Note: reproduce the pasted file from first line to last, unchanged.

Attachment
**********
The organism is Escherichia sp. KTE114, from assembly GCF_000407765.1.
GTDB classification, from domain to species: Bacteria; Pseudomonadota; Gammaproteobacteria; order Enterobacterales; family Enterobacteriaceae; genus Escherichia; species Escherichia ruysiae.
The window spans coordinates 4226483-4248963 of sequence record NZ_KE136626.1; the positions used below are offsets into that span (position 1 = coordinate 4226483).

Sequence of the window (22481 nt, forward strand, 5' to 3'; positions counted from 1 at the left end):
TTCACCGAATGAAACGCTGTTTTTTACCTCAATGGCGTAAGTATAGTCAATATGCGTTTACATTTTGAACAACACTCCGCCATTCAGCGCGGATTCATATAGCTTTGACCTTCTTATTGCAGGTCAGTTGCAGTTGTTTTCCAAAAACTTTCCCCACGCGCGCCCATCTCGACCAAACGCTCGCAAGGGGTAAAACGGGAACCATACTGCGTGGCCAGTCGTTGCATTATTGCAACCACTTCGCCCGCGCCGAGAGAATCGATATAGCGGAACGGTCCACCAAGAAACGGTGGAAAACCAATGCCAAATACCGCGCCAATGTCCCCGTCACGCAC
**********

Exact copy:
The organism is Escherichia sp. KTE114, from assembly GCF_000407765.1.
GTDB classification, from domain to species: Bacteria; Pseudomonadota; Gammaproteobacteria; order Enterobacterales; family Enterobacteriaceae; genus Escherichia; species Escherichia ruysiae.
The window spans coordinates 4226483-4248963 of sequence record NZ_KE136626.1; the positions used below are offsets into that span (position 1 = coordinate 4226483).

Sequence of the window (22481 nt, forward strand, 5' to 3'; positions counted from 1 at the left end):
TTCACCGAATGAAACGCTGTTTTTTACCTCAATGGCGTAAGTATAGTCAATATGCGTTTACATTTTGAACAACACTCCGCCATTCAGCGCGGATTCATATAGCTTTGACCTTCTTATTGCAGGTCAGTTGCAGTTGTTTTCCAAAAACTTTCCCCACGCGCGCCCATCTCGACCAAACGCTCGCAAGGGGTAAAACGGGAACCATACTGCGTGGCCAGTCGTTGCATTATTGCAACCACTTCGCCCGCGCCGAGAGAATCGATATAGCGGAACGGTCCACCAAGAAACGGTGGAAAACCAATGCCAAATACCGCGCCAATGTCCCCGTCACGCAC